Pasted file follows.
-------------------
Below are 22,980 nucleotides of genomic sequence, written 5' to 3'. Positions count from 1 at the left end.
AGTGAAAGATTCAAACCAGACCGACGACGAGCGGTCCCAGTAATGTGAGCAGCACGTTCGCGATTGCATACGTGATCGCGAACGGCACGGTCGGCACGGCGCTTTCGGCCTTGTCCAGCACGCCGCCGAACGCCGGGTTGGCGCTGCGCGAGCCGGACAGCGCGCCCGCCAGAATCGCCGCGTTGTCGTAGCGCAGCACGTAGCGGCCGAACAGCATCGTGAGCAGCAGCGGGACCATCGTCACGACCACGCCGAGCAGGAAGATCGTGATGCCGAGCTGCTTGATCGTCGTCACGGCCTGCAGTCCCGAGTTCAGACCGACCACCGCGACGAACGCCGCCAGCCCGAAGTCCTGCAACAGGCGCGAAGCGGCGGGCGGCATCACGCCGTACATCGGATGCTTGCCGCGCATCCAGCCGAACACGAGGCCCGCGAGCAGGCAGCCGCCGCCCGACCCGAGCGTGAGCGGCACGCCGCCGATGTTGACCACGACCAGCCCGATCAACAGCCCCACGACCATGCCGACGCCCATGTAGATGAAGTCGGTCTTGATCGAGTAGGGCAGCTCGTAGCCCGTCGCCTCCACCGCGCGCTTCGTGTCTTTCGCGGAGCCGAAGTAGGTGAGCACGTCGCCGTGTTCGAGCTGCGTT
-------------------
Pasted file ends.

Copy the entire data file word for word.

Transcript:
Below are 22,980 nucleotides of genomic sequence, written 5' to 3'. Positions count from 1 at the left end.
AGTGAAAGATTCAAACCAGACCGACGACGAGCGGTCCCAGTAATGTGAGCAGCACGTTCGCGATTGCATACGTGATCGCGAACGGCACGGTCGGCACGGCGCTTTCGGCCTTGTCCAGCACGCCGCCGAACGCCGGGTTGGCGCTGCGCGAGCCGGACAGCGCGCCCGCCAGAATCGCCGCGTTGTCGTAGCGCAGCACGTAGCGGCCGAACAGCATCGTGAGCAGCAGCGGGACCATCGTCACGACCACGCCGAGCAGGAAGATCGTGATGCCGAGCTGCTTGATCGTCGTCACGGCCTGCAGTCCCGAGTTCAGACCGACCACCGCGACGAACGCCGCCAGCCCGAAGTCCTGCAACAGGCGCGAAGCGGCGGGCGGCATCACGCCGTACATCGGATGCTTGCCGCGCATCCAGCCGAACACGAGGCCCGCGAGCAGGCAGCCGCCGCCCGACCCGAGCGTGAGCGGCACGCCGCCGATGTTGACCACGACCAGCCCGATCAACAGCCCCACGACCATGCCGACGCCCATGTAGATGAAGTCGGTCTTGATCGAGTAGGGCAGCTCGTAGCCCGTCGCCTCCACCGCGCGCTTCGTGTCTTTCGCGGAGCCGAAGTAGGTGAGCACGTCGCCGTGTTCGAGCTGCGTT